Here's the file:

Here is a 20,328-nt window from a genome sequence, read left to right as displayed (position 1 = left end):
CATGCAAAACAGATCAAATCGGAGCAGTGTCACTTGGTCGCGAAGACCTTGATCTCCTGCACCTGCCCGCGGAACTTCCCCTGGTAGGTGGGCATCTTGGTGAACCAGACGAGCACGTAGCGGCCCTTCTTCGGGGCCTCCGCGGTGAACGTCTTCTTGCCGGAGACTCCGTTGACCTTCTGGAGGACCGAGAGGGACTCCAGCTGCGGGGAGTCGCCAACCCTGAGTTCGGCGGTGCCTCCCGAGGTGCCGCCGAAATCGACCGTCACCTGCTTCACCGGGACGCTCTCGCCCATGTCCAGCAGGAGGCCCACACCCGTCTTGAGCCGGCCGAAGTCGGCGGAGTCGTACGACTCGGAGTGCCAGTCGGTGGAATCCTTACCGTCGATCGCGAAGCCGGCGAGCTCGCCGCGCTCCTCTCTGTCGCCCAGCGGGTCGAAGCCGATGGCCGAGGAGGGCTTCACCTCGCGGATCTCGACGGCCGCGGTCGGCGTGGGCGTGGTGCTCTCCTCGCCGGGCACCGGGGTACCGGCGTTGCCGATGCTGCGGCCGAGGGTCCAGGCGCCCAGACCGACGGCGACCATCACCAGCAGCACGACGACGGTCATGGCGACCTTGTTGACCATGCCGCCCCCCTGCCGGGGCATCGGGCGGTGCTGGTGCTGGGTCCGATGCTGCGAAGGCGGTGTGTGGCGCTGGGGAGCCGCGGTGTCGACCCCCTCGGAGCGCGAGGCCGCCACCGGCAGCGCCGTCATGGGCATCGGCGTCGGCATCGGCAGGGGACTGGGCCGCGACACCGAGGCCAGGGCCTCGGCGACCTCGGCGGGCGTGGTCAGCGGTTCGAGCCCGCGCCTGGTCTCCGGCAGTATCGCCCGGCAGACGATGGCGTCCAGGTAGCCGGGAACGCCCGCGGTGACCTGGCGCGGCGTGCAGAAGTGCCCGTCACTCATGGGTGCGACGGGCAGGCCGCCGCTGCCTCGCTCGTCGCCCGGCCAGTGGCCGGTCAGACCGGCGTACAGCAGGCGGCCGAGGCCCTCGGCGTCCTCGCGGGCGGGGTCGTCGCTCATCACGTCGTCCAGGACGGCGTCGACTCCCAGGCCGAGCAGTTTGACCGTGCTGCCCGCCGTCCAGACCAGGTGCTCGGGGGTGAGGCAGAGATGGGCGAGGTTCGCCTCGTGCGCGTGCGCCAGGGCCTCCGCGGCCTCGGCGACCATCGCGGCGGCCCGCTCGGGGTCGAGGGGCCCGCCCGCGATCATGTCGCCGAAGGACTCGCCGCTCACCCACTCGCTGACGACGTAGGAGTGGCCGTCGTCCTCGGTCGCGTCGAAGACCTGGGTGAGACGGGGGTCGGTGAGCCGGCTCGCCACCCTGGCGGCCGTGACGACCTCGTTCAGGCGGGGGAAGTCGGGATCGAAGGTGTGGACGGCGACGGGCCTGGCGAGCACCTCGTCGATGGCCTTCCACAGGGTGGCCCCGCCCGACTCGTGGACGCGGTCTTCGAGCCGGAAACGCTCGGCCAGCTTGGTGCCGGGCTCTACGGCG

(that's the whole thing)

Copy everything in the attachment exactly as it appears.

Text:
Here is a 20,328-nt window from a genome sequence, read left to right as displayed (position 1 = left end):
CATGCAAAACAGATCAAATCGGAGCAGTGTCACTTGGTCGCGAAGACCTTGATCTCCTGCACCTGCCCGCGGAACTTCCCCTGGTAGGTGGGCATCTTGGTGAACCAGACGAGCACGTAGCGGCCCTTCTTCGGGGCCTCCGCGGTGAACGTCTTCTTGCCGGAGACTCCGTTGACCTTCTGGAGGACCGAGAGGGACTCCAGCTGCGGGGAGTCGCCAACCCTGAGTTCGGCGGTGCCTCCCGAGGTGCCGCCGAAATCGACCGTCACCTGCTTCACCGGGACGCTCTCGCCCATGTCCAGCAGGAGGCCCACACCCGTCTTGAGCCGGCCGAAGTCGGCGGAGTCGTACGACTCGGAGTGCCAGTCGGTGGAATCCTTACCGTCGATCGCGAAGCCGGCGAGCTCGCCGCGCTCCTCTCTGTCGCCCAGCGGGTCGAAGCCGATGGCCGAGGAGGGCTTCACCTCGCGGATCTCGACGGCCGCGGTCGGCGTGGGCGTGGTGCTCTCCTCGCCGGGCACCGGGGTACCGGCGTTGCCGATGCTGCGGCCGAGGGTCCAGGCGCCCAGACCGACGGCGACCATCACCAGCAGCACGACGACGGTCATGGCGACCTTGTTGACCATGCCGCCCCCCTGCCGGGGCATCGGGCGGTGCTGGTGCTGGGTCCGATGCTGCGAAGGCGGTGTGTGGCGCTGGGGAGCCGCGGTGTCGACCCCCTCGGAGCGCGAGGCCGCCACCGGCAGCGCCGTCATGGGCATCGGCGTCGGCATCGGCAGGGGACTGGGCCGCGACACCGAGGCCAGGGCCTCGGCGACCTCGGCGGGCGTGGTCAGCGGTTCGAGCCCGCGCCTGGTCTCCGGCAGTATCGCCCGGCAGACGATGGCGTCCAGGTAGCCGGGAACGCCCGCGGTGACCTGGCGCGGCGTGCAGAAGTGCCCGTCACTCATGGGTGCGACGGGCAGGCCGCCGCTGCCTCGCTCGTCGCCCGGCCAGTGGCCGGTCAGACCGGCGTACAGCAGGCGGCCGAGGCCCTCGGCGTCCTCGCGGGCGGGGTCGTCGCTCATCACGTCGTCCAGGACGGCGTCGACTCCCAGGCCGAGCAGTTTGACCGTGCTGCCCGCCGTCCAGACCAGGTGCTCGGGGGTGAGGCAGAGATGGGCGAGGTTCGCCTCGTGCGCGTGCGCCAGGGCCTCCGCGGCCTCGGCGACCATCGCGGCGGCCCGCTCGGGGTCGAGGGGCCCGCCCGCGATCATGTCGCCGAAGGACTCGCCGCTCACCCACTCGCTGACGACGTAGGAGTGGCCGTCGTCCTCGGTCGCGTCGAAGACCTGGGTGAGACGGGGGTCGGTGAGCCGGCTCGCCACCCTGGCGGCCGTGACGACCTCGTTCAGGCGGGGGAAGTCGGGATCGAAGGTGTGGACGGCGACGGGCCTGGCGAGCACCTCGTCGATGGCCTTCCACAGGGTGGCCCCGCCCGACTCGTGGACGCGGTCTTCGAGCCGGAAACGCTCGGCCAGCTTGGTGCCGGGCTCTACGGCG